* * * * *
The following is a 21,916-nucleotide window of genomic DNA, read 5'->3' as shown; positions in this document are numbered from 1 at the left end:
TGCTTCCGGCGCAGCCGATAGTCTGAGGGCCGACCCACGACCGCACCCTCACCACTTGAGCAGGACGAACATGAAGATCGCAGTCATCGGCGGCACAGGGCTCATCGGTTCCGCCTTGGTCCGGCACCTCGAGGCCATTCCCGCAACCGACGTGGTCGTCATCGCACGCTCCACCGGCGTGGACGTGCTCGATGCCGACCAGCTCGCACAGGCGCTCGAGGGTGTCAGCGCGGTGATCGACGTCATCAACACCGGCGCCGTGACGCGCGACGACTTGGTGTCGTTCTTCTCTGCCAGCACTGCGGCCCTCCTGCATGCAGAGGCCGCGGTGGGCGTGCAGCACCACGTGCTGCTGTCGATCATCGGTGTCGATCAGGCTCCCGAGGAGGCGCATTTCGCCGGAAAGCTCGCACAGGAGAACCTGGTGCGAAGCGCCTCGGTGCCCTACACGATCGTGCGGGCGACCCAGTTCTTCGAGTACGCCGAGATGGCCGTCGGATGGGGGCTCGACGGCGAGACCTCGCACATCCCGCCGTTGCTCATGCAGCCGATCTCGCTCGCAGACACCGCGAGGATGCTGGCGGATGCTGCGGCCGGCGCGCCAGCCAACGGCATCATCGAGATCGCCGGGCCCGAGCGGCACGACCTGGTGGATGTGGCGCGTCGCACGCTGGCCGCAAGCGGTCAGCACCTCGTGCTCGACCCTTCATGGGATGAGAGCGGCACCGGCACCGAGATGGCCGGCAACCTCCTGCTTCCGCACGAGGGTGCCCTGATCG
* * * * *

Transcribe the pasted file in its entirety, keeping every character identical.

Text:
The following is a 21,916-nucleotide window of genomic DNA, read 5'->3' as shown; positions in this document are numbered from 1 at the left end:
TGCTTCCGGCGCAGCCGATAGTCTGAGGGCCGACCCACGACCGCACCCTCACCACTTGAGCAGGACGAACATGAAGATCGCAGTCATCGGCGGCACAGGGCTCATCGGTTCCGCCTTGGTCCGGCACCTCGAGGCCATTCCCGCAACCGACGTGGTCGTCATCGCACGCTCCACCGGCGTGGACGTGCTCGATGCCGACCAGCTCGCACAGGCGCTCGAGGGTGTCAGCGCGGTGATCGACGTCATCAACACCGGCGCCGTGACGCGCGACGACTTGGTGTCGTTCTTCTCTGCCAGCACTGCGGCCCTCCTGCATGCAGAGGCCGCGGTGGGCGTGCAGCACCACGTGCTGCTGTCGATCATCGGTGTCGATCAGGCTCCCGAGGAGGCGCATTTCGCCGGAAAGCTCGCACAGGAGAACCTGGTGCGAAGCGCCTCGGTGCCCTACACGATCGTGCGGGCGACCCAGTTCTTCGAGTACGCCGAGATGGCCGTCGGATGGGGGCTCGACGGCGAGACCTCGCACATCCCGCCGTTGCTCATGCAGCCGATCTCGCTCGCAGACACCGCGAGGATGCTGGCGGATGCTGCGGCCGGCGCGCCAGCCAACGGCATCATCGAGATCGCCGGGCCCGAGCGGCACGACCTGGTGGATGTGGCGCGTCGCACGCTGGCCGCAAGCGGTCAGCACCTCGTGCTCGACCCTTCATGGGATGAGAGCGGCACCGGCACCGAGATGGCCGGCAACCTCCTGCTTCCGCACGAGGGTGCCCTGATCG